He has also credited the quick response of emergency personnel and the school's staff for preventing more tragedies.

"It broke our hearts when we couldn't save them all," Vance said.

Vigils have been held across the state and the country since Friday in remembrance of the victims, and people have been encouraged to wear green and white, the elementary school's colors or blue and yellow, the Newtown High School colors, in an act of support.

People in the town of Monroe began preparing the Chalk Hill School, closed last year, for students of Sandy Hook, according to WFSB. The school is expected to be ready later this week.

On Sunday, President Barack Obama met with residents of Newtown, including survivors of the shooting and family members of the victims. He also spoke at an interfaith ceremony, reading the children's names and saying "God has called them all home."

Obama told the distraught community that the nation shared in their grief and called them an inspiration for the way they came together to support each other. He also said he would work to prevent future tragedies from happening.

"If there's even one step we can take to save a child, or another parent or another town … then surely we have an obligation to try," Obama said.

Lanza's father, Peter Lanza, released a statement Saturday. He said his family had been cooperating with authorities and would continue to do so.

"Our hearts go out to the families and friends who lost loved ones and to all those who were injured. Our family is grieving along with all those who have been affected by this enormous tragedy," Peter Lanza said in the statement. "No words can truly express how heartbroken we are. We are in a state of disbelief and trying to find whatever answers we can. We too are asking why."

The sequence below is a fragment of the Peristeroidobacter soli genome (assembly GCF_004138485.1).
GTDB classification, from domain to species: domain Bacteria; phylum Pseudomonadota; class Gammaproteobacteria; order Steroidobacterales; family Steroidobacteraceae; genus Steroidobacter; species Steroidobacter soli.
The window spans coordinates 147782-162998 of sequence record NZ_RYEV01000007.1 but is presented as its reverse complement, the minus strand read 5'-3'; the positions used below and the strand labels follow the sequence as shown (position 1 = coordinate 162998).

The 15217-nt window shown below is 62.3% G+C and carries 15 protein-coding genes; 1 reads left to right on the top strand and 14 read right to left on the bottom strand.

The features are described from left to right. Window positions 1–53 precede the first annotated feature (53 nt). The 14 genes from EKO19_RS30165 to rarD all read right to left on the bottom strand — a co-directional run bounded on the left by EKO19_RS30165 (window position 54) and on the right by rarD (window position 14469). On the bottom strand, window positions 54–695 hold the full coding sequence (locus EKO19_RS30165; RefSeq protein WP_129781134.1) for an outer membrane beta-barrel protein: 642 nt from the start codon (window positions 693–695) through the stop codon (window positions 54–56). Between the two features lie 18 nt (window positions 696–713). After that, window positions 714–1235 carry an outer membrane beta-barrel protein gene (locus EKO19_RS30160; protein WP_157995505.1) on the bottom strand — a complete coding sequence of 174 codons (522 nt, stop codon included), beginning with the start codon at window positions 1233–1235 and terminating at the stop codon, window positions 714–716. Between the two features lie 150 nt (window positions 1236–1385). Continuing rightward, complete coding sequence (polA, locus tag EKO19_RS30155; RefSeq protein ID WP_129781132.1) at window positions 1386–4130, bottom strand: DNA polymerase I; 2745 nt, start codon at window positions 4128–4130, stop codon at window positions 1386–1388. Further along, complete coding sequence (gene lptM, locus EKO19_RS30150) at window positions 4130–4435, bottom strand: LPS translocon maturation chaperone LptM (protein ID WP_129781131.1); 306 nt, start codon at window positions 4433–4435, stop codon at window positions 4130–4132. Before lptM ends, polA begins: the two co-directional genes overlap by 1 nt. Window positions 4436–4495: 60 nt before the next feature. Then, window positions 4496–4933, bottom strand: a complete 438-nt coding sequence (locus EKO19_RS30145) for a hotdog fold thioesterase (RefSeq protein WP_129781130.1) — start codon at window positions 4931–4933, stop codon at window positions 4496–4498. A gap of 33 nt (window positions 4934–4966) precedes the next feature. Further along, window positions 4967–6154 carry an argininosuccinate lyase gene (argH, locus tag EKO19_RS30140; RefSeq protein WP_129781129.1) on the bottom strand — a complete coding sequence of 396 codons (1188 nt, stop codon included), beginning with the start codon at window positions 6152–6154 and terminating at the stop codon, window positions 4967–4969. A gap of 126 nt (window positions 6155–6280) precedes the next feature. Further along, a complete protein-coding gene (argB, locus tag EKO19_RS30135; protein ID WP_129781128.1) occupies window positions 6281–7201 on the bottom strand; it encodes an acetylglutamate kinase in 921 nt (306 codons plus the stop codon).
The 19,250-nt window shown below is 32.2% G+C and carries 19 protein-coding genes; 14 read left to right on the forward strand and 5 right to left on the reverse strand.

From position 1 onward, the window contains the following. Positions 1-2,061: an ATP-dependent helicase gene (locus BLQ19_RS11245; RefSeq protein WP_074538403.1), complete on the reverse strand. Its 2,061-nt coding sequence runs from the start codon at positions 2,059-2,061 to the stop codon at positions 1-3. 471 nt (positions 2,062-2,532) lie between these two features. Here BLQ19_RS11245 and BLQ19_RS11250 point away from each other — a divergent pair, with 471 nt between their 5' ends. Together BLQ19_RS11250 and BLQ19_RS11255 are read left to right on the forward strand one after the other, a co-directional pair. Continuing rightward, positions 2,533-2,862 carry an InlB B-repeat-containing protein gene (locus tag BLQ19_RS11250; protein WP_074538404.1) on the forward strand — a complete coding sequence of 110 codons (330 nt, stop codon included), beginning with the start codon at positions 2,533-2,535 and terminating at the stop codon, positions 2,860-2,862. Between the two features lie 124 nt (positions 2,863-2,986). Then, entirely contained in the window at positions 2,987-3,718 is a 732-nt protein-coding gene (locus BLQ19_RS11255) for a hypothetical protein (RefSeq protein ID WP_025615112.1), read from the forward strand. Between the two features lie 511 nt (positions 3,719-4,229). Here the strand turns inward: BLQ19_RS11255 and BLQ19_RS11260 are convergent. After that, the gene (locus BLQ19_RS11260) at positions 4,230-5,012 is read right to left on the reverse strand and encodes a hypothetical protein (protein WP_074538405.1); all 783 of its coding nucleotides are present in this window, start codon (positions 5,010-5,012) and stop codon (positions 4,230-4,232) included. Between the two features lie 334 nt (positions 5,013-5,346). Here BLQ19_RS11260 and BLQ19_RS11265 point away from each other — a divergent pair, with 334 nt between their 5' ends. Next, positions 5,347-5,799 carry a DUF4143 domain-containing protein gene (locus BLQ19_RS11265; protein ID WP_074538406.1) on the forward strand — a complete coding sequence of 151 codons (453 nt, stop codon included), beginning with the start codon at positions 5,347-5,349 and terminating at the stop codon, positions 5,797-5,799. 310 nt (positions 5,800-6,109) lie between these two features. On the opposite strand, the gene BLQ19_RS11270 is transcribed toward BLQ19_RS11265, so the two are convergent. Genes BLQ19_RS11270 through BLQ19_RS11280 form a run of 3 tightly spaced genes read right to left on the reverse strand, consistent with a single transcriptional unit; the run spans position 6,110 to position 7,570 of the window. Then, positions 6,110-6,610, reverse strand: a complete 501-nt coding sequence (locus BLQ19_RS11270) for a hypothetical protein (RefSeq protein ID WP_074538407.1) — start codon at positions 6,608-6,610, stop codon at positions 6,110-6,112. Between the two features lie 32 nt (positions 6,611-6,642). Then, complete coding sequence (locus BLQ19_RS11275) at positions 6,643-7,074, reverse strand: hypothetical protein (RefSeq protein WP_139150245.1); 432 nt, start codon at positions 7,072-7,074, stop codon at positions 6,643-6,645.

The shooter's first victim appears to be his mother, 52-year-old Nancy Lanza. She was shot multiple times while lying in her bed at home, according to police.

Police said the gunman shot his way into the school, past secured doors, and went on a rampage that lasted about 10 minutes. He used a semi-automatic Bushmaster AR-15 rifle, a Glock 10mm handgun and a Sig-Sauer 9mm handgun, according to Vance.

Law enforcement also found a shotgun inside Lanza's car. They said Lanza died of a self-inflicted gunshot wound inside the school when officers began to move in.

Connecticut Gov. Dannel Malloy held a press conference Monday afternoon, reiterating his sympathy for the families.

"The reality, with respect to the relatives, is that you try to feel their pain but you can't. You try to find some words that you hope will be adequate, knowing that they'll be inadequate. And you see little coffins, and your heart has to ache," said Malloy.

Malloy also called on the federal government to take action on gun control issues.

"Do I think Washington, D.C. needs to get its act together and enact stricter gun control laws on the federal level? You bet I do," he said.

Malloy added that, after hearing comments from President Obama and several Connecticut politicians, he is confident that action will be taken. 

It was the second deadliest school shooting in American history. No specific information has been released about the motive of the shooter, although there have been multiple reports he suffered from mental illness.